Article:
Jeff Vandermeer is known for his surreal and unsettling stories. Look no further than his Southern Reach trilogy (Annihilation, Authority, and Acceptance), which told the story of a region of the country cut off from civilization, where nature is left to reclaim the space in strange and otherworldly ways. In his new novel Borne, Vandermeer revisits some of the environmental themes of those books, but he turns out an impressive, post-apocalyptic tale about a young woman and a bizarre, intelligent blob that she discovers while scavenging. Oh, and there’s a giant, flying bear that terrorizes the city’s inhabitants.
Borne follows Rachel, a scavenger who spends her days searching a ruined city for food and cast-off pieces of biotech left behind by a mysterious company. Along with her partner, Wick, she ekes out a meager existence in an abandoned apartment complex known as Balcony Cliffs, while trying to avoid the attention of Mord, a giant bear that flies above the city. (He was responsible for its destruction years ago.) It’s while she’s out searching that she discovers a lump of... something, stuck to Mord’s fur, which she takes home and names Borne.
Vandermeer excels at strange, immersive worlds. His city is a weird, artificial ecosystem in which bioengineered organisms live alongside buildings, people, and pollution, finding their place in this strange new hierarchy. Borne first appears to be little more than a plant, but soon begins to move and speak — and grow at an unsettling pace. To Wick’s dismay, Rachel begins teaching Borne to survive while instilling a sense of right and wrong. But as Borne keeps growing (in size and intelligence), so does its hunger. It hunts down small creatures in the Balcony Cliffs, and even people who invade their space, absorbing them into itself, where, frighteningly, Borne says that they’re not dead, but living inside him.
As Rachel raises Borne, a war is brewing between Mord and his diminutive, bear-like minions, and The Magician, a former employee of the Company who possesses strange, biotech-enhanced powers. Vandermeer has often drawn inspiration from humanity’s relationship with the natural world, and this fight is between two giant forces: one a chaotic force of nature, and the other a calculating, malevolent individual who mutates her followers into grotesque creatures. Borne’s entry into this world upends the balance between these two forces, the proverbial chicken coming home to roost. Borne is a force of nature in its own right, but it’s not of nature.
Where Mord and the Magician are forces driven insane with power, Borne’s upbringing under Rachel imparts him with some sense of morality. It grows supernaturally fast and begins to mimic objects and human beings, gaining knowledge and raw data — but not wisdom — as it absorbs its prey. For all of its incredible power and intelligence, it’s still a child, a combination that never works well. Rachel and Wick eventually banish Borne from their apartment after it becomes clear that this combination of factors poses a direct threat to them, but even after that incident, Rachel worries about her surrogate child. But, after its banishment, her guidance early in its life helps it. When the two meet later in the book, he talks about the conflict within him: he’s a supernatural predator who’s destined to kill, but wants badly to live up to Rachel’s non-violent human standards.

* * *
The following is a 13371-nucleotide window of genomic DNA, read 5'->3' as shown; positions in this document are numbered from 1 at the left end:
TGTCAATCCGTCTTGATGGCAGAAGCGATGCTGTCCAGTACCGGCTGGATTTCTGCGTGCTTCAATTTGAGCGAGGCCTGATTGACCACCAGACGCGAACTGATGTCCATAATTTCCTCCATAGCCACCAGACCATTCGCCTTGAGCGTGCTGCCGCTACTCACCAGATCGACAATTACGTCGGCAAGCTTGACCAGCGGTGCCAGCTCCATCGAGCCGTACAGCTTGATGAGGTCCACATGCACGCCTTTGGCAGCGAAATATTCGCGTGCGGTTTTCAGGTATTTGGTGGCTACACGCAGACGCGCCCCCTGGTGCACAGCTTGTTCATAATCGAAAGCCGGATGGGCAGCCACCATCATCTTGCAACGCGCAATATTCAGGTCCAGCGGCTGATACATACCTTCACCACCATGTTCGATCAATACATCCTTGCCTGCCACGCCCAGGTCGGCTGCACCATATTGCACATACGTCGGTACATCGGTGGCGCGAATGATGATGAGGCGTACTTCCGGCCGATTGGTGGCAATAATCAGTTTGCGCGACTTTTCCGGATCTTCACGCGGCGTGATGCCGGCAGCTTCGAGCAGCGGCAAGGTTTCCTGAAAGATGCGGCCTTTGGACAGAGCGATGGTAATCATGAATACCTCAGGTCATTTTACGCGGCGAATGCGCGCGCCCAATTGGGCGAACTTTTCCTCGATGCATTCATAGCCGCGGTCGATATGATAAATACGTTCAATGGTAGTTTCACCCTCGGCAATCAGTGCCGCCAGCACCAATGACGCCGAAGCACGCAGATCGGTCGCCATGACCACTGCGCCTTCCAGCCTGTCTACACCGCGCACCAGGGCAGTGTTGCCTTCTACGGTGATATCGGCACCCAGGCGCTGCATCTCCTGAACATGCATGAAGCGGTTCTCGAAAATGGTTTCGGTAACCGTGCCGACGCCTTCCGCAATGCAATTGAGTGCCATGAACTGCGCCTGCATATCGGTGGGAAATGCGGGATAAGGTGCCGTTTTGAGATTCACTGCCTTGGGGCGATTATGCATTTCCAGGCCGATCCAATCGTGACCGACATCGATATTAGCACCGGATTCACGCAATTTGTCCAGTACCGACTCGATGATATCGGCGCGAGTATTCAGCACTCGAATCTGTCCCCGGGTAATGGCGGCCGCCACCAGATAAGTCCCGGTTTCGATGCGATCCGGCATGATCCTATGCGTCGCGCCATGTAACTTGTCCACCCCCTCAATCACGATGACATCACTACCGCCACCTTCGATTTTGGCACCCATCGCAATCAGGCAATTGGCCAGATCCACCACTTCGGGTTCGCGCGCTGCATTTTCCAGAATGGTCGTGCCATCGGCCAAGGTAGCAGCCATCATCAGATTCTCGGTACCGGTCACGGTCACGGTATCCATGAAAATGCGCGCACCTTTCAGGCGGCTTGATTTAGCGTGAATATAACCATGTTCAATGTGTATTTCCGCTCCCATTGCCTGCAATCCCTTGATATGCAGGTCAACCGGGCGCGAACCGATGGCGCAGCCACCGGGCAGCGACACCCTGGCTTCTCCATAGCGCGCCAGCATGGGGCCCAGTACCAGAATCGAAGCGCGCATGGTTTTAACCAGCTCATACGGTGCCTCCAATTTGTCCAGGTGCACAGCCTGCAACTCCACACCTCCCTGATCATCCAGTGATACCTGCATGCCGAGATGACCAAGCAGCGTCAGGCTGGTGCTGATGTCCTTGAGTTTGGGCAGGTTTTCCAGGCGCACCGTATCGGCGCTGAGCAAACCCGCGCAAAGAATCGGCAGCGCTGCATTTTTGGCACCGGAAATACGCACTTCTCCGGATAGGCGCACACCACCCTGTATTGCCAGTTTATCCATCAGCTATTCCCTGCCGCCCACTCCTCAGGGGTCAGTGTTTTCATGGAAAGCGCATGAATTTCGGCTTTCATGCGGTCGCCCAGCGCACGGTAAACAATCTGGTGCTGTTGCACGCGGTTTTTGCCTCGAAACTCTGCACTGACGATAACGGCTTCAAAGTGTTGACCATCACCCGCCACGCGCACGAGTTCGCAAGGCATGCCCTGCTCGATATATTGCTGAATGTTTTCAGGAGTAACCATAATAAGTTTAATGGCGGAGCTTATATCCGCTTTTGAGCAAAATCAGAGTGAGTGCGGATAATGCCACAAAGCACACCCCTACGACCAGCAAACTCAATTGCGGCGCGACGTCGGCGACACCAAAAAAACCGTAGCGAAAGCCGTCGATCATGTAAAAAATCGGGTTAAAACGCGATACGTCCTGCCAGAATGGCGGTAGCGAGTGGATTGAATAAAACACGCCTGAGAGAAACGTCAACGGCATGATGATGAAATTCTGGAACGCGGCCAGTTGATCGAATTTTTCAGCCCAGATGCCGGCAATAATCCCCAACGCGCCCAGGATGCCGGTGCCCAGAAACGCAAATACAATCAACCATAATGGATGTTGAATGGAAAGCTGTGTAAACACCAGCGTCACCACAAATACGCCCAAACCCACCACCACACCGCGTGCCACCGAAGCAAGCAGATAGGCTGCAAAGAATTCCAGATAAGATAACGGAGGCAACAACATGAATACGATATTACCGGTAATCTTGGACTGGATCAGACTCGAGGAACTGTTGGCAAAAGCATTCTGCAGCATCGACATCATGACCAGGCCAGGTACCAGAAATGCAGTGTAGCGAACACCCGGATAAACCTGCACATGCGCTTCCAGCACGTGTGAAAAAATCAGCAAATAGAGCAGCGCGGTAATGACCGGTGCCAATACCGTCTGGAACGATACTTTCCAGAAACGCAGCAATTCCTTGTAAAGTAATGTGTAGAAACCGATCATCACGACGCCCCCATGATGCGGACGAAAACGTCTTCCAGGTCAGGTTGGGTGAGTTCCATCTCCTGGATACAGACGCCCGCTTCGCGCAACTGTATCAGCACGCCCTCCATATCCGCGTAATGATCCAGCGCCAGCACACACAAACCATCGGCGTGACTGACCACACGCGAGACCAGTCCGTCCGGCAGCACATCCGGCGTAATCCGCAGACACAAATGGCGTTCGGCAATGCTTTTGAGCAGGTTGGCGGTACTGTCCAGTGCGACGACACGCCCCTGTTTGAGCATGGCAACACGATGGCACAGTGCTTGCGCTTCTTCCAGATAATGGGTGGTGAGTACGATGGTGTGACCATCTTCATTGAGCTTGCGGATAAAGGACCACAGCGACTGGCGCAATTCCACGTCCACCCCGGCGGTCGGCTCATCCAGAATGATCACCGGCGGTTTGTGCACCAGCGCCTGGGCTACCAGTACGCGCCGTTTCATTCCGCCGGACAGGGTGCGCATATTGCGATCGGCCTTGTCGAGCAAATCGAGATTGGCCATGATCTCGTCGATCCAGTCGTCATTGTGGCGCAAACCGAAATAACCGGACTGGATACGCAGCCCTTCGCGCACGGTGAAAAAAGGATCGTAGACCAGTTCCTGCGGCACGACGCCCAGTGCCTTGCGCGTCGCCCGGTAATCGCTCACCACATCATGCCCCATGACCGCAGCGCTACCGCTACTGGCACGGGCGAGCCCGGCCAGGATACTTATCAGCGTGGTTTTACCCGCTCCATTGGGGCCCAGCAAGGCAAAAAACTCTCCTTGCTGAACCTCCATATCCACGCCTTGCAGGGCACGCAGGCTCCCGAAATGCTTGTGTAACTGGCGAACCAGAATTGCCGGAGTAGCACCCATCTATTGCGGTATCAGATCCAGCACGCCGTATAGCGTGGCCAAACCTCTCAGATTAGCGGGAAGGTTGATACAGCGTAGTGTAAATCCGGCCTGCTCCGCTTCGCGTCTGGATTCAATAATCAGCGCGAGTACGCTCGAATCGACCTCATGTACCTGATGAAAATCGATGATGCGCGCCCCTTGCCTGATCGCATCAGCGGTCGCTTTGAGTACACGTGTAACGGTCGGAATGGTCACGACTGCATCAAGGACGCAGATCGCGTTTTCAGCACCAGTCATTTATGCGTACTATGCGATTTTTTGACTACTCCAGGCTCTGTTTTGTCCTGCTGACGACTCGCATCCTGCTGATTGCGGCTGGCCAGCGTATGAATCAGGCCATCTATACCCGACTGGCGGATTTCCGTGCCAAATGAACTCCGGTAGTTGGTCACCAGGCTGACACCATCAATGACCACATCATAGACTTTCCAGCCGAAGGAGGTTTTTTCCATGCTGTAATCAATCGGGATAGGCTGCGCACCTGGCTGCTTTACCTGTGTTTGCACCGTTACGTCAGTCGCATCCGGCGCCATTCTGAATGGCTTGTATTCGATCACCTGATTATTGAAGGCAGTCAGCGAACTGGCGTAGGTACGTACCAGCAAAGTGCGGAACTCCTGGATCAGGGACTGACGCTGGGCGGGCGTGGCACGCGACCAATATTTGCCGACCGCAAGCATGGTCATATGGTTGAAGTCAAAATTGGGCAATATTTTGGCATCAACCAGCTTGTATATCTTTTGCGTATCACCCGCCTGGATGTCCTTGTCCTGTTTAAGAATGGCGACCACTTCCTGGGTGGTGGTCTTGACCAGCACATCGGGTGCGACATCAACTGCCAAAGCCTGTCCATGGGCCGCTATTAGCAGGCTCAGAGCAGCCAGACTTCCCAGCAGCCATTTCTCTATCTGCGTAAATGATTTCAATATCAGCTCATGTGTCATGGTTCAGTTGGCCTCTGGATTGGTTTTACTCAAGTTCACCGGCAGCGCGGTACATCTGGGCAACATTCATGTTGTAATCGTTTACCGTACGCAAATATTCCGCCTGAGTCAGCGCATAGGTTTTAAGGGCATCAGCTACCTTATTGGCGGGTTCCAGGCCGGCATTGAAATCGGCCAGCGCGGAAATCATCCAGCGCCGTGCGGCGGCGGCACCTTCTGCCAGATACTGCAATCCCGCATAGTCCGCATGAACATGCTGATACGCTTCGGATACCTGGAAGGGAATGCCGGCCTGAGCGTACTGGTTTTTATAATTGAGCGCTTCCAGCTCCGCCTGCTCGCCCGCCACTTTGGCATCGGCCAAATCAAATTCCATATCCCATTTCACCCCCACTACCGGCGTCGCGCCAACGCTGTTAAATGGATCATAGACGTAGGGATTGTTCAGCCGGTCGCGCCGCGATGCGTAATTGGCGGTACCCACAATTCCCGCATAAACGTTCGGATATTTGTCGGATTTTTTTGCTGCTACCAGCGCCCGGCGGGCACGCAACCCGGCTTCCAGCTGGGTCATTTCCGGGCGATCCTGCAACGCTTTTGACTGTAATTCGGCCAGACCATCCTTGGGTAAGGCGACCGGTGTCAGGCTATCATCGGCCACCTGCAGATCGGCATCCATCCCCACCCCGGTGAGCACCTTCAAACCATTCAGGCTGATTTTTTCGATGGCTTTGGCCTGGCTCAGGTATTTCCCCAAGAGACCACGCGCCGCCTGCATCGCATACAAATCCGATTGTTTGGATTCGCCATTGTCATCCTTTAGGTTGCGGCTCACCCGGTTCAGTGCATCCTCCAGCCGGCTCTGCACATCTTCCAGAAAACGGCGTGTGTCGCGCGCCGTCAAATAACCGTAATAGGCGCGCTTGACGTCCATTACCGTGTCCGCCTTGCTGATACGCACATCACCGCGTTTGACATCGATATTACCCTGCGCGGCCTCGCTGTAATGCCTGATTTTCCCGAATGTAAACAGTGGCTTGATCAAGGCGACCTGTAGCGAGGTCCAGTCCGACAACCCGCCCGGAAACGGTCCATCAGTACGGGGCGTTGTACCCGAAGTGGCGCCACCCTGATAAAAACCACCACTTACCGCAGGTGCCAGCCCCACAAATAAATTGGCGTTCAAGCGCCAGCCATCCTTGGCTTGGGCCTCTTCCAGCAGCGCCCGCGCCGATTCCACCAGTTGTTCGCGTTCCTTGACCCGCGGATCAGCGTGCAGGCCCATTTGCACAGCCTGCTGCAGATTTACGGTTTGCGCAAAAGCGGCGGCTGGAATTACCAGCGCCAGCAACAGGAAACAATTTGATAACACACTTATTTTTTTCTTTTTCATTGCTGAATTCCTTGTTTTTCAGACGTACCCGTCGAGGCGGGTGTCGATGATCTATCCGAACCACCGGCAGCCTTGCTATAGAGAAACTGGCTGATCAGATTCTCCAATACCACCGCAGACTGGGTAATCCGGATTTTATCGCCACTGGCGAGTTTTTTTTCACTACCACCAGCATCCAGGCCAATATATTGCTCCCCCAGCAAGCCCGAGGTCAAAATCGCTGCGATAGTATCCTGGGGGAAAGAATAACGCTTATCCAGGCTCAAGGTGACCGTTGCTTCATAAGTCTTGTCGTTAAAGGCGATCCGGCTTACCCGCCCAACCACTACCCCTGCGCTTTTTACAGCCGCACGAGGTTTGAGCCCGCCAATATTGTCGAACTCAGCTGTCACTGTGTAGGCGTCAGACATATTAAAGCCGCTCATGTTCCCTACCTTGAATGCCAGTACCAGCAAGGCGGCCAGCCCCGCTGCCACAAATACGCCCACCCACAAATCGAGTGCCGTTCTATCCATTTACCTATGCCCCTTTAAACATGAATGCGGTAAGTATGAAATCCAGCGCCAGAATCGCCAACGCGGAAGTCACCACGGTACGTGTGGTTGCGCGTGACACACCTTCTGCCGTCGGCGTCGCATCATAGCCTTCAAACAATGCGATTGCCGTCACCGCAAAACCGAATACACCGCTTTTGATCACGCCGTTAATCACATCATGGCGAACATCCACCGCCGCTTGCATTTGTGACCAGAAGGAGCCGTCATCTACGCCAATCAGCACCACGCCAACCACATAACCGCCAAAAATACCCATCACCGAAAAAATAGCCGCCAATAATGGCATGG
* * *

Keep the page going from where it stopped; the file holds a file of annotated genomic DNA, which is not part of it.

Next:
The true purpose of the Company is never revealed, but the results of its creations are equally strange and horrifying. Vandermeer has always been great at putting together bizarre environments, and the City is a place that the Company felt was as disposable as the biotech that it dumped there. In the process, it inadvertently created Mord, a human who became terrible and inhuman, and the Magician. At the same time, it also ends up inadvertently creating Borne, which is essentially the opposite of Mord: something that was never remotely like a person but does its best to be like one.
Rachel describes her role as a surrogate mother to Borne, trying to provide some sort of moral example in an otherwise lawless world, all while rejecting the Magician’s attempts to recruit her. At the same time, Borne provides Rachel with a purpose in an otherwise chaotic and almost literally meaningless world, saving her from a lost and directionless existence of mere survival. At the end of the novel, Rachel explains that “real reality is something we create every moment of every day, that realities spin off from our decisions in every second we’re alive.” It doesn’t matter if her world was created for some specific purpose: like Borne or Mord, their existence isn’t defined by the company: their world is what they make of it.
In Vandermeer’s world, nature seems to strike a balance between the horrible things that have been done to it and the new creatures and people who persist between the pollution and violence. Nature is resilient, and stranger than we can imagine, but even with the introduction of giant, flying bears and strange, intelligent blobs, everything still has its place.
Photography by Andrew Liptak / The Verge